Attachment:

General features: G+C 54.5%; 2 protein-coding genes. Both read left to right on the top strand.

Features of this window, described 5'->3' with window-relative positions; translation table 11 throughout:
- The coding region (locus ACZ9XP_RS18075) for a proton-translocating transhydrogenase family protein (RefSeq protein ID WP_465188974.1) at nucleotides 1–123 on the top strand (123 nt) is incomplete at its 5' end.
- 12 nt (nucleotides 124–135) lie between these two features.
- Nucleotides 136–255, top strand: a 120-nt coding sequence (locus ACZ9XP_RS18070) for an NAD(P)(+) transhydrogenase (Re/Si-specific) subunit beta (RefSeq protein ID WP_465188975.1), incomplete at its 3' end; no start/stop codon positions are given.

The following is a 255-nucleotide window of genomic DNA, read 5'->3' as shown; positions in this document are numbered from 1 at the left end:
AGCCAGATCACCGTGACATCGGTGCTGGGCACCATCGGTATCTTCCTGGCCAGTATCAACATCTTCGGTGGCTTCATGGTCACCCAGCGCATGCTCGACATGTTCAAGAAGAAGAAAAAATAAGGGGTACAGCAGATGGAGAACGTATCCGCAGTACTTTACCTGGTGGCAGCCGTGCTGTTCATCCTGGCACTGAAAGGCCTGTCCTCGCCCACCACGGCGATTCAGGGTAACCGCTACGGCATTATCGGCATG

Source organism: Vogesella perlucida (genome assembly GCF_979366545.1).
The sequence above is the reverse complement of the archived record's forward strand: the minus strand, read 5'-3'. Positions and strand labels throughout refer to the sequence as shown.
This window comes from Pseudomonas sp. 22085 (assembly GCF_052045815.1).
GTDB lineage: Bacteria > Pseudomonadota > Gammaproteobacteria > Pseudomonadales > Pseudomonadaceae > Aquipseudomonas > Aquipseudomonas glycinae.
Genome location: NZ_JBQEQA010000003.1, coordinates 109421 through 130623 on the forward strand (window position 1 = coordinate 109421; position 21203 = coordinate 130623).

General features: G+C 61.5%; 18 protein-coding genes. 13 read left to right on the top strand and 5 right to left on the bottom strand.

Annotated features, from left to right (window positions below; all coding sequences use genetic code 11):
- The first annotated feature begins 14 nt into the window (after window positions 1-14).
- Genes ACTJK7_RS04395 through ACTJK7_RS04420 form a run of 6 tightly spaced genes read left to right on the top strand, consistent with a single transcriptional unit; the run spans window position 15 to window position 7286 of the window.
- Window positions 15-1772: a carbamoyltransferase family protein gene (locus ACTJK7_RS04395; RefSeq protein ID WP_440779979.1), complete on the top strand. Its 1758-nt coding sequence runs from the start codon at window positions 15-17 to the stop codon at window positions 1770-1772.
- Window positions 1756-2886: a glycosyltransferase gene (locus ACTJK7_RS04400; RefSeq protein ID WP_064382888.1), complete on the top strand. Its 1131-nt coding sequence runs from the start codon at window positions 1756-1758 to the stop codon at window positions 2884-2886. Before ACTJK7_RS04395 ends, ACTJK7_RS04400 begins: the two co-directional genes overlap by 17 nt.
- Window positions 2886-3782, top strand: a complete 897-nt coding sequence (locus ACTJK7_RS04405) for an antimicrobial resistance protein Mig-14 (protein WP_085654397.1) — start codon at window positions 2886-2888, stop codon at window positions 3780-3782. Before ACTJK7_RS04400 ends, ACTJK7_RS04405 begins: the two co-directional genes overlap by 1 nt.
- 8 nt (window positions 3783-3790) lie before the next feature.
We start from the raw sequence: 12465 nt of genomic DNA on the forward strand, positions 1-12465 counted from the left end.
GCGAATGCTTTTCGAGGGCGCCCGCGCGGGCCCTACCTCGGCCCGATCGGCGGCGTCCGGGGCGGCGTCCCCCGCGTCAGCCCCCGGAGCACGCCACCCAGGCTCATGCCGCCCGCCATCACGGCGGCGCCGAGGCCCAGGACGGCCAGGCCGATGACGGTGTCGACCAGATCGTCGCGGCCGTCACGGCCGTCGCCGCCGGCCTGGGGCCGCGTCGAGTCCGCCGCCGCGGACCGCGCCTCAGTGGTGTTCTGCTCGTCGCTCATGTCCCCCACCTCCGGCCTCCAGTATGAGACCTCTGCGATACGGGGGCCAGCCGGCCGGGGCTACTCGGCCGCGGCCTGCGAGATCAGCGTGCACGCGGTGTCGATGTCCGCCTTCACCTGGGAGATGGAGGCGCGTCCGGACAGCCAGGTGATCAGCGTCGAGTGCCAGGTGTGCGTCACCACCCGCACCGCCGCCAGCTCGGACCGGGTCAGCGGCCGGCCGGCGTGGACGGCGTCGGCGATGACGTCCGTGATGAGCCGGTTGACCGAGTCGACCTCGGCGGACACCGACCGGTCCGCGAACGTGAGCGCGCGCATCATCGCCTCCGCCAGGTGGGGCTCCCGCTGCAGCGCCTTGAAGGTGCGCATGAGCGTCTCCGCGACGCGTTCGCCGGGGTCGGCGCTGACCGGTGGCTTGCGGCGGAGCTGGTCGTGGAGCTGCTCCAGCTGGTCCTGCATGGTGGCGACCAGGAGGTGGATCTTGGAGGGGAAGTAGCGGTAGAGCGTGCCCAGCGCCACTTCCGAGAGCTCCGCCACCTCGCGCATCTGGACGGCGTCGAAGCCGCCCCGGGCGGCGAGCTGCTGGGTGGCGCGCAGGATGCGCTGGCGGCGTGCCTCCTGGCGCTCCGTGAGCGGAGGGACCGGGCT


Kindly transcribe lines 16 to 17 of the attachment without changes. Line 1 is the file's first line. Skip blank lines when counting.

- Genes ACTJK7_RS04395 through ACTJK7_RS04420 form a run of 6 tightly spaced genes read left to right on the top strand, consistent with a single transcriptional unit; the run spans window position 15 to window position 7286 of the window.
- Window positions 15-1772: a carbamoyltransferase family protein gene (locus ACTJK7_RS04395; RefSeq protein ID WP_440779979.1), complete on the top strand. Its 1758-nt coding sequence runs from the start codon at window positions 15-17 to the stop codon at window positions 1770-1772.